The motto of the design agency states ‘we design for brands with bold ideas and brave hearts’, but in the second meeting, there was little evidence of this mantra. From the working examples that we saw, it would seem, we would potentially just get a alteration to existing ideas (a tweak of the current lion with the use of ‘Aston Villa’ in a round badge?) ala what the agency did with the Paris St Germain badge; one of the two football badges, along with Lille, they have previously designed.
Apart from a round badge variation and a lion without any outer casing with Aston Villa written under it, the other options weren’t even worth mentioning (just different template lion variations in various shields). The majority of the options were simply underwhelming.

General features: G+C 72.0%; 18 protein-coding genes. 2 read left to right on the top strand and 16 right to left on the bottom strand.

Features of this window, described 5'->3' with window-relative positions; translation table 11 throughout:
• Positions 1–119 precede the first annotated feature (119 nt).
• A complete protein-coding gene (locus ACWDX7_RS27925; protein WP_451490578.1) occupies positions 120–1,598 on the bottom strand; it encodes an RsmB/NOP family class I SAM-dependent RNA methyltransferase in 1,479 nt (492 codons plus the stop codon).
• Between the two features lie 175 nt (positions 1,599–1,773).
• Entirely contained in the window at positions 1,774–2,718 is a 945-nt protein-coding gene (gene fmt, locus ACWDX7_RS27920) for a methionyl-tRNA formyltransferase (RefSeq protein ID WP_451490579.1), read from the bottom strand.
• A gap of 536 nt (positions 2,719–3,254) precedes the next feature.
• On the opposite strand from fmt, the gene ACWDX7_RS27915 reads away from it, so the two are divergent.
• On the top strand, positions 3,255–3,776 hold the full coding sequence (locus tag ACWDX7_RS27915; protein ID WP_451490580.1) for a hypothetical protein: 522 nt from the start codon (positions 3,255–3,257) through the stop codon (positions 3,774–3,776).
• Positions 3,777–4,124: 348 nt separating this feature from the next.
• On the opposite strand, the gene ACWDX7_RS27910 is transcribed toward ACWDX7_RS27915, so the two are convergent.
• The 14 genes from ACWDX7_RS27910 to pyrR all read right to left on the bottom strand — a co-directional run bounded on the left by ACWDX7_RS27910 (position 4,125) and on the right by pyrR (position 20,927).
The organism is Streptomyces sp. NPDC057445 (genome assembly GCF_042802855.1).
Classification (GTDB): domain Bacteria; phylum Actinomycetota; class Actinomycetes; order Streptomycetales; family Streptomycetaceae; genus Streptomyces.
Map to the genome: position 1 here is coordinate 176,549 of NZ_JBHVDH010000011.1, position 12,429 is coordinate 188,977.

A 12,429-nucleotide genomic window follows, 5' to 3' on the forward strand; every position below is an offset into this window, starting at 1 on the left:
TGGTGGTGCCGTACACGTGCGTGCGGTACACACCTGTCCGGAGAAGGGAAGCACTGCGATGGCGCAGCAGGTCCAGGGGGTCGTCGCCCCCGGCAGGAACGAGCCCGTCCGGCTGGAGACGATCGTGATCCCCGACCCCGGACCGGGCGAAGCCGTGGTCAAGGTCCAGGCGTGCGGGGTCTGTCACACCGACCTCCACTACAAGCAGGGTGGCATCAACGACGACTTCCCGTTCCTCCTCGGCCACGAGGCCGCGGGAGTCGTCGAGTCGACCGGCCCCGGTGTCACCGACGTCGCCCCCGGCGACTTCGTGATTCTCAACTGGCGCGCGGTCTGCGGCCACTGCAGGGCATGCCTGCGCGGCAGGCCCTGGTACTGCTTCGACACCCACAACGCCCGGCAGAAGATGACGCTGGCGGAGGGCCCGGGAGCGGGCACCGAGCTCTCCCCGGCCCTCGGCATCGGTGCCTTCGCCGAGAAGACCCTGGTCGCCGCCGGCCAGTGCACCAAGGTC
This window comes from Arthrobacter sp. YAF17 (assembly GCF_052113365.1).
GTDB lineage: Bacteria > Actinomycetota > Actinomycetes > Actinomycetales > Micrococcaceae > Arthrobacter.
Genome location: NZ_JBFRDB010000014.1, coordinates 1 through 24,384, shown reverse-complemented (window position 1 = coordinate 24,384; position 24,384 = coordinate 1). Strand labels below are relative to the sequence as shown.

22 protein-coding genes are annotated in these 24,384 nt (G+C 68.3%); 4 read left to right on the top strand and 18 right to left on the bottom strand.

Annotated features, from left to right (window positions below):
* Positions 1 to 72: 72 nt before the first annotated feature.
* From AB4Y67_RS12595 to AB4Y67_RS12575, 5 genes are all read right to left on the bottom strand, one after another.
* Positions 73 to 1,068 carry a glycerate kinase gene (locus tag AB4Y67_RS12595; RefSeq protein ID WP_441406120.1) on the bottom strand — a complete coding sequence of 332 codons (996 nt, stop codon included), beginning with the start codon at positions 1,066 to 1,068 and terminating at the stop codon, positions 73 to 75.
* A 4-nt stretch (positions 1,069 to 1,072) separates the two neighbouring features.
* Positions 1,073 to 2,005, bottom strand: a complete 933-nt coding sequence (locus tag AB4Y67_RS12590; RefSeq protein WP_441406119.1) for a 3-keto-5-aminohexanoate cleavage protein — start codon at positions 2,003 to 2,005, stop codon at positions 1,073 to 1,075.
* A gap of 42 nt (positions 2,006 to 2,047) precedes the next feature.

Hopefully, the feedback fans on the consultation gave has sharpened the designers minds to deliver a stronger line-up of options in the next round of design concepts, which I’ll see this coming week, when the Fan Consultation Group views them.
It’s surely better for the final Villa crest to be the best of a strong selection, then simply being picked because it was the only acceptable option.
The final selections will be put to a supporter vote. Ideally you want a situation where all options under consideration would ultimately be acceptable.
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I am struggling to see where, in Doug Ellis Upper, they propose to put rail seats. I very much doubt that anyone has been consulted who sits in that area.
As we saw at Spurs last season, the rail seating results in people standing on the seats, thereby blocking the view of those behind them.